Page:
Saturday, April 22, 2017

I experience a moment of mental health

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Tom came in from the march for science (it's Earth Day) a happy man.  He met Cassie and Otto and saw a lot of Unitarians there. That's grandson Otto standing and daughter Cassie peering out from behind Tom's head, and a sign she made.
     Tom got together with a couple of the men afterward and they went to Fox in the Snow.  He even brought home a pastry for me.  (Well, he wouldn’t mind sharing it, as it turned out.)
He talked about what he went through before a policeman allowed him to keep his sign on a stick, which was taped to his wheelchair - sticks are now banned at marches as possible weapons. Talked about the clever signs and who he saw there, a number of people including Laurie Brown, who gave me one of her kidneys via clever medical science. Most of all, he enjoyed doing it with Cassie and Otto.
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I’ve been home today, canceled my sitting group because I'm recovering from a reaction to a medication.  A friend and I were going to go to North Star for a free hamburger this afternoon -they do that for earth day - but both woke up grouchy and didn’t much improve.  I let go of that.  I can buy a hamburger there anytime.
        I've been having a problem lately with depression, but it wasn’t interfering while Tom talked.  I just felt empathetically happy.  There are many other ways you can react to someone’s joy.  You can think about how you didn’t get to go because you’re out of shape because you’re depressed and don’t do anything.  And your allergies are awful this year.  You can be sorry for yourself with a sense that life isn’t fair.  You can be pissed at someone for not asking And how are you feeling?when he walks in the door. That would be being mad at him for being who he is and was raised to be.  It all sounds a little teenaged to me today.  It's all about competitiveness, about wanting some attention for that demanding ego I call Mimi Me.

I wasn't doing that. I was just listening with a pleasant feeling, being happy for Tom’s happiness. I guess this is just unusual enough that I notice it.  I'm afraid that people I know are seldom happy. If they were, I was trained to be competitive, not to empathize with someone else's happiness.  This foreign notion is called sympathetic joy in the Buddhist tradition and goes way back into older traditions. It is one of the four heavenly abodes, places to rest the mind, the others being loving kindness, compassion, and equanimity.
     Buddhist teacher and psychologist Jack Kornfield calls them "the four radiant abodes" and says such an interesting thing about them:  they represent optimal mental health.  An interesting statement to anyone with a mental illness. We often try to correct our moods or thinking with medication, which often doesn't work.  My bipolar disorder is a visible change in my brain caused by genetic susceptibility and a sad childhood.  I do often remind myself to notice my moods with equanimity.  They happen to me, like a wind coming on.  But here was another thing to think about, how empathizing with Tom's happiness warmed and softened my heart.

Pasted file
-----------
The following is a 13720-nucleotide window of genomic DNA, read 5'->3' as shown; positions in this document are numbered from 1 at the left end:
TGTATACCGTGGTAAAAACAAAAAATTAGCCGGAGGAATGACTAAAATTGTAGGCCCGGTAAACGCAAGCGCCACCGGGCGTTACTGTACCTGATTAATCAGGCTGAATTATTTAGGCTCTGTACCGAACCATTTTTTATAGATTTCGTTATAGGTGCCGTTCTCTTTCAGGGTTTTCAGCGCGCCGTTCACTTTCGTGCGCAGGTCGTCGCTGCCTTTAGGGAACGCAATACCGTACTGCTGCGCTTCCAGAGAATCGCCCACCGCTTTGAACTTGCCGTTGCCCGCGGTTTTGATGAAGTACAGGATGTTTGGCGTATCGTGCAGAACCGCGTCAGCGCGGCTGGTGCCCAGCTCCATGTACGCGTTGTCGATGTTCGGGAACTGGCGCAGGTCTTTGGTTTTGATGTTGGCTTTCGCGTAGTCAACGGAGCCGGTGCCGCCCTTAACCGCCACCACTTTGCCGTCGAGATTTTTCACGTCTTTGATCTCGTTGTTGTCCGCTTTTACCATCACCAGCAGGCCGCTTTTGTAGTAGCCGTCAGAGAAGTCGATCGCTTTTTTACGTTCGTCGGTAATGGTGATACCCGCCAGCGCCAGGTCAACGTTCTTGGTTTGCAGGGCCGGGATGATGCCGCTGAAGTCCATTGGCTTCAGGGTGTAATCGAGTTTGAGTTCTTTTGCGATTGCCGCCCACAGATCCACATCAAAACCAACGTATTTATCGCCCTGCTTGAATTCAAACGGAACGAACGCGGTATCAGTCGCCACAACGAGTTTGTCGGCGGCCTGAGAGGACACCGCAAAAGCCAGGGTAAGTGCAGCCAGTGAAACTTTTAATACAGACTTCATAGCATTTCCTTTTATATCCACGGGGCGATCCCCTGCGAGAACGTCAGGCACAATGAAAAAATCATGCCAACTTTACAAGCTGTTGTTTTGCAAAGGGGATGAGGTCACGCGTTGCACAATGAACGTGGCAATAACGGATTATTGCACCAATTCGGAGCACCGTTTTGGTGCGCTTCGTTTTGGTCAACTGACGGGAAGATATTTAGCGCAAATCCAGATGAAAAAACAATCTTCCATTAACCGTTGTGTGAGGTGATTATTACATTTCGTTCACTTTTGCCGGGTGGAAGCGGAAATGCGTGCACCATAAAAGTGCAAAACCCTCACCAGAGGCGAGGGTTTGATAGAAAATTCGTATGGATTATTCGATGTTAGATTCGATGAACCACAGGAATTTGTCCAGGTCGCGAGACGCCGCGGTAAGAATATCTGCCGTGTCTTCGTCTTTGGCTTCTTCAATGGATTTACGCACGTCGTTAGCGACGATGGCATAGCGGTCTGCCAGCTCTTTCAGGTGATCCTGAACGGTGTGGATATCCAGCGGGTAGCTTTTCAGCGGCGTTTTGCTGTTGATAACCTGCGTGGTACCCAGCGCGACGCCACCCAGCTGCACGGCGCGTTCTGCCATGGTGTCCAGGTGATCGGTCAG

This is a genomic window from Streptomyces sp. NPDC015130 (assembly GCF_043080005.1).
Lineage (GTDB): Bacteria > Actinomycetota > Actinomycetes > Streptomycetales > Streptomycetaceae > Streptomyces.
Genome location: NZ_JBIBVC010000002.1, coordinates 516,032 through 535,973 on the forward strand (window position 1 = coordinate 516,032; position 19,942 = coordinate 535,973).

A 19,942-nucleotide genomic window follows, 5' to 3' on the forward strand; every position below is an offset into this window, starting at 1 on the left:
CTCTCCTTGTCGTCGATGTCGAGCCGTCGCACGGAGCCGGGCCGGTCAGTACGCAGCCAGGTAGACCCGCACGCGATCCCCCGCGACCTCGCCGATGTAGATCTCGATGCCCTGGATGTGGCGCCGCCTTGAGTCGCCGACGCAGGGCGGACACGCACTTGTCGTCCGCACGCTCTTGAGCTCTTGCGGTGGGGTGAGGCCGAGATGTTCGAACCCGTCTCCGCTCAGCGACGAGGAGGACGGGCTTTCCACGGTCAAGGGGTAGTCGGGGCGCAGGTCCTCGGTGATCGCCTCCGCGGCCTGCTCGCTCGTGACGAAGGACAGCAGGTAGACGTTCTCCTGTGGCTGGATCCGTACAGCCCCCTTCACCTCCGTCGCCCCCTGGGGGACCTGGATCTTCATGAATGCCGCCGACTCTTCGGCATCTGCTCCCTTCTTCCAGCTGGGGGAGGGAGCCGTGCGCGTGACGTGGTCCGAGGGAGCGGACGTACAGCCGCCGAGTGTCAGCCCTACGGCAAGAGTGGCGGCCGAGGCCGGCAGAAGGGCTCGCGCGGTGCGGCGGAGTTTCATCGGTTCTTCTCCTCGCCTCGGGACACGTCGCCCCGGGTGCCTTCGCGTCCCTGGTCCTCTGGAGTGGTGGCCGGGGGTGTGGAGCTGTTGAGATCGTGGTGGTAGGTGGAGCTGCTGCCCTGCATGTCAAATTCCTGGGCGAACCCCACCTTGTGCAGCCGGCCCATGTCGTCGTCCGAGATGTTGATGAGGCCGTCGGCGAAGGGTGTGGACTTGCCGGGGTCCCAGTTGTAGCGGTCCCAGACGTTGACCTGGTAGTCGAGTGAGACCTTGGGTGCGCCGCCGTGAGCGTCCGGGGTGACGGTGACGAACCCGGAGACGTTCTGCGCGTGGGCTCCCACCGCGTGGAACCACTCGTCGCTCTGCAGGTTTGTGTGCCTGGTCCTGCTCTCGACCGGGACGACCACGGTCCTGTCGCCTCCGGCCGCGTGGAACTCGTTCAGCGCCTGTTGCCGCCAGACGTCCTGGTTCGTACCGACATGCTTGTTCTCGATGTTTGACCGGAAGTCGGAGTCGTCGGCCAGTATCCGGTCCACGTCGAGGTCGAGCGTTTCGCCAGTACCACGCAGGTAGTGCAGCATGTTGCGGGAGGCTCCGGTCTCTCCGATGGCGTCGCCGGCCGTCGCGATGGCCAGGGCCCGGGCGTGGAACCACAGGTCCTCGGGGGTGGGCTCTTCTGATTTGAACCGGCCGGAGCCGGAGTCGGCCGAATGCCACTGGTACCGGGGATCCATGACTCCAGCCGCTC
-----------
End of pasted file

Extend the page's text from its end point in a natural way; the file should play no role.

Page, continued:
Wednesday, December 21, 2016

The year in review

Like so many bloggers, I stopped blogging this year. This had something to do with getting serious about your writing, something to do with having Facebook to express yourself on/distract yourself with, something to do with having now shared all the wisdom you've got. In the autumn of 2014 I took an online course from the University of Iowa, which has one of the best creative writing programs in the country. It gave me new ways to understand writing fiction, and I got going and wrote half a dozen short stories. I entered one in several contests. Didn't win. Life is unfair.

Why didn't I keep sending out these stories? My vitals page and my calendar tell the answer. Doctors, doctors, one UTI infection after another. The infections are not like the UTIs many women get while young, maybe from enthusiastic sex. They evidence themselves in the depression they trigger in my authentically bipolar brain. So, no writing then.

In late June I was hospitalized with extreme shortness of breath which turned out to be due to no other cause than a UTI. While I was there I told them I'd recently fallen, so they did a scan that showed a subdural hematoma - brain bleed. And I hadn't even hit my head this time. But when you're old - I turned 74 this year - the brain shrinks a little. If you land hard, your brain bangs around in your skull.

The second scan showed the bleed wasn't getting worse, so they released me. The third scan months later showed it was gone, so nothing to worry about. Except . . . my short-term memory is much worse ever since. Much. And my processing is much slower. The new neurologist felt sure it wasn't dementia and would resolve. That was six months ago, and it hasn't. Next time I see my primary care doctor I'm going to ask him to suggest an evaluation for dementia.

I am now very afraid of falling. Because I fell for no reason. I was deadheading the peonies, walking backward in tiny steps on a concrete sidewalk, and just lost my balance. Then time moved very slowly, there was nothing to grab hold of, and I landed hard on my bottom. Because of the concussion, I couldn't figure out how to get up until Tom came out and helped me.